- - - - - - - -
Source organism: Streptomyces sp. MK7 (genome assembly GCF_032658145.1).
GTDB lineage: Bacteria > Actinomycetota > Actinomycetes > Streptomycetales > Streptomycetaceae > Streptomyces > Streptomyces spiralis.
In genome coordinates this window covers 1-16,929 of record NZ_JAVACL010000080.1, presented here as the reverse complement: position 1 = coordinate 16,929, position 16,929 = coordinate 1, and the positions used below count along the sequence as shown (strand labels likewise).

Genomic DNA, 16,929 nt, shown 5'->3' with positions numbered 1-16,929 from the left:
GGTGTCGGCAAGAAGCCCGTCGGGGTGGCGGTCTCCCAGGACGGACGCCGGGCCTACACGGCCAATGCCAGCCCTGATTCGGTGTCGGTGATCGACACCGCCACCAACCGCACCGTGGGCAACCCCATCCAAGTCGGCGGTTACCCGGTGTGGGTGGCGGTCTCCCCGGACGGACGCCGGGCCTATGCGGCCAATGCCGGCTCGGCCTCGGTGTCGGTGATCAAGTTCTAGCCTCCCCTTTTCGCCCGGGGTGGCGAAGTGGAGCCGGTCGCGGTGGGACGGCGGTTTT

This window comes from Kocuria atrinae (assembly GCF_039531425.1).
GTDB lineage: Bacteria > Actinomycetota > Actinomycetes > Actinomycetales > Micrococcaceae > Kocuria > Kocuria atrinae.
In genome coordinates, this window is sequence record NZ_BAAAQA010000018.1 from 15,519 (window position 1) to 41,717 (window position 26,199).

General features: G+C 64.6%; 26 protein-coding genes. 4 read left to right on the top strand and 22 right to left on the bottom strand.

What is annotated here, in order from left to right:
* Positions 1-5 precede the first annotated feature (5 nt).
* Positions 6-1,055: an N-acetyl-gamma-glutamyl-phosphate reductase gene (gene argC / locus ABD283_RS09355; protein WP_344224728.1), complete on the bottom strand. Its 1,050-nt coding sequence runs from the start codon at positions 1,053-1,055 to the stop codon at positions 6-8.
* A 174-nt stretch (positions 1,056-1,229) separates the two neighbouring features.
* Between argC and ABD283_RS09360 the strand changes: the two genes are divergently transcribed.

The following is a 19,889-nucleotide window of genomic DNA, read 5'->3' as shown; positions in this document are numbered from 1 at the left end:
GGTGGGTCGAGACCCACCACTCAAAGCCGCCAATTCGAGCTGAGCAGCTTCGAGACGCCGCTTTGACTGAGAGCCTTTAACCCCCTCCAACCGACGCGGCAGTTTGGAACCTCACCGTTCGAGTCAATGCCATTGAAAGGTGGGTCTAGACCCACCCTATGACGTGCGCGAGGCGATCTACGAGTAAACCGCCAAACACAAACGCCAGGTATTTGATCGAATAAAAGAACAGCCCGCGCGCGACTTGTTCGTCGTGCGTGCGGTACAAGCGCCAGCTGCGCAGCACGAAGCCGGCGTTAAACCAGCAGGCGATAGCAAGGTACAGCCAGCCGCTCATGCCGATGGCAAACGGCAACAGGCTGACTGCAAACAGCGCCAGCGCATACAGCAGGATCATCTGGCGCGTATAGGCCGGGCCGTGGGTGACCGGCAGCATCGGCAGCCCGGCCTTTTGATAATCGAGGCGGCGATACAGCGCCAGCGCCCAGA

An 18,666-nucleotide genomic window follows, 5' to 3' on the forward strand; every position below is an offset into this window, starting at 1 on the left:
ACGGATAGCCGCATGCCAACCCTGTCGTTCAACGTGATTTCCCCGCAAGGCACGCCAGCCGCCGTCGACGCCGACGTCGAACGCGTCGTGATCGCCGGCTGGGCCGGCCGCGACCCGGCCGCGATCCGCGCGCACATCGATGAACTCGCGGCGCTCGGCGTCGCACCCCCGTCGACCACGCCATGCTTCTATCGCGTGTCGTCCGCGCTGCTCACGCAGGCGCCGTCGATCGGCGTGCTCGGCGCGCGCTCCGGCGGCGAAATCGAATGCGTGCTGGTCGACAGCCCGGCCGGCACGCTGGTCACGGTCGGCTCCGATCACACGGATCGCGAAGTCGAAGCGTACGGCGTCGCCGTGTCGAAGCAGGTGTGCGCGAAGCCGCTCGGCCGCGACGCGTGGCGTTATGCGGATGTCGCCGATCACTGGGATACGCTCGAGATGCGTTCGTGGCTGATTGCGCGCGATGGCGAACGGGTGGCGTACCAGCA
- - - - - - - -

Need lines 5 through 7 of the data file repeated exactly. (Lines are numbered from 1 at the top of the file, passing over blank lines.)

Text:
GGTGTCGGCAAGAAGCCCGTCGGGGTGGCGGTCTCCCAGGACGGACGCCGGGCCTACACGGCCAATGCCAGCCCTGATTCGGTGTCGGTGATCGACACCGCCACCAACCGCACCGTGGGCAACCCCATCCAAGTCGGCGGTTACCCGGTGTGGGTGGCGGTCTCCCCGGACGGACGCCGGGCCTATGCGGCCAATGCCGGCTCGGCCTCGGTGTCGGTGATCAAGTTCTAGCCTCCCCTTTTCGCCCGGGGTGGCGAAGTGGAGCCGGTCGCGGTGGGACGGCGGTTTT

This window comes from Kocuria atrinae (assembly GCF_039531425.1).
GTDB lineage: Bacteria > Actinomycetota > Actinomycetes > Actinomycetales > Micrococcaceae > Kocuria > Kocuria atrinae.